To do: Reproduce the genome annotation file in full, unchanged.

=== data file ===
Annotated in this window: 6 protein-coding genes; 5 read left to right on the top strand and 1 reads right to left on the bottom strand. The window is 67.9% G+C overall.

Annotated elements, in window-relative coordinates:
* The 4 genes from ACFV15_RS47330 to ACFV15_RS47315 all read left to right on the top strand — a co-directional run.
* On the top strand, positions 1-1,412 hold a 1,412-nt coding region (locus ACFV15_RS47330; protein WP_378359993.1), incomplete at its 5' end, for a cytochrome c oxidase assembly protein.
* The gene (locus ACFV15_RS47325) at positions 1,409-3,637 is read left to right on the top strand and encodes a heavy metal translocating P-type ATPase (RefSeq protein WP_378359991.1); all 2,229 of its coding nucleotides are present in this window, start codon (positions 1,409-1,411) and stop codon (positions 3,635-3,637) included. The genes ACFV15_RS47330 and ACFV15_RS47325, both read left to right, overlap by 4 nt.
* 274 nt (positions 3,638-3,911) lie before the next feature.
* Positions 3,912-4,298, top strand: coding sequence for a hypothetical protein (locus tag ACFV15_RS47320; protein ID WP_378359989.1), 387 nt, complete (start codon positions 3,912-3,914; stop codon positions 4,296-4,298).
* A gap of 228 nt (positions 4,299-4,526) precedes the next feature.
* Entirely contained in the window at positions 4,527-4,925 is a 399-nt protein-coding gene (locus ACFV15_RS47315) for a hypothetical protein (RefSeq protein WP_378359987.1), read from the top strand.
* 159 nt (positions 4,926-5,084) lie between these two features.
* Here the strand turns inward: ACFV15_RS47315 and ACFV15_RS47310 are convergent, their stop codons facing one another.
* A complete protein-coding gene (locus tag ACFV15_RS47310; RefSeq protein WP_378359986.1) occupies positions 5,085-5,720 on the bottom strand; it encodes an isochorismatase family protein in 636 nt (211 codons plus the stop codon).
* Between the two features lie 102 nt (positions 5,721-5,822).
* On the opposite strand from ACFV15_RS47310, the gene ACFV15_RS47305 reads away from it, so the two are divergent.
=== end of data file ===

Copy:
Annotated in this window: 6 protein-coding genes; 5 read left to right on the top strand and 1 reads right to left on the bottom strand. The window is 67.9% G+C overall.

Annotated elements, in window-relative coordinates:
* The 4 genes from ACFV15_RS47330 to ACFV15_RS47315 all read left to right on the top strand — a co-directional run.
* On the top strand, positions 1-1,412 hold a 1,412-nt coding region (locus ACFV15_RS47330; protein WP_378359993.1), incomplete at its 5' end, for a cytochrome c oxidase assembly protein.
* The gene (locus ACFV15_RS47325) at positions 1,409-3,637 is read left to right on the top strand and encodes a heavy metal translocating P-type ATPase (RefSeq protein WP_378359991.1); all 2,229 of its coding nucleotides are present in this window, start codon (positions 1,409-1,411) and stop codon (positions 3,635-3,637) included. The genes ACFV15_RS47330 and ACFV15_RS47325, both read left to right, overlap by 4 nt.
* 274 nt (positions 3,638-3,911) lie before the next feature.
* Positions 3,912-4,298, top strand: coding sequence for a hypothetical protein (locus tag ACFV15_RS47320; protein ID WP_378359989.1), 387 nt, complete (start codon positions 3,912-3,914; stop codon positions 4,296-4,298).
* A gap of 228 nt (positions 4,299-4,526) precedes the next feature.
* Entirely contained in the window at positions 4,527-4,925 is a 399-nt protein-coding gene (locus ACFV15_RS47315) for a hypothetical protein (RefSeq protein WP_378359987.1), read from the top strand.
* 159 nt (positions 4,926-5,084) lie between these two features.
* Here the strand turns inward: ACFV15_RS47315 and ACFV15_RS47310 are convergent, their stop codons facing one another.
* A complete protein-coding gene (locus tag ACFV15_RS47310; RefSeq protein WP_378359986.1) occupies positions 5,085-5,720 on the bottom strand; it encodes an isochorismatase family protein in 636 nt (211 codons plus the stop codon).
* Between the two features lie 102 nt (positions 5,721-5,822).
* On the opposite strand from ACFV15_RS47310, the gene ACFV15_RS47305 reads away from it, so the two are divergent.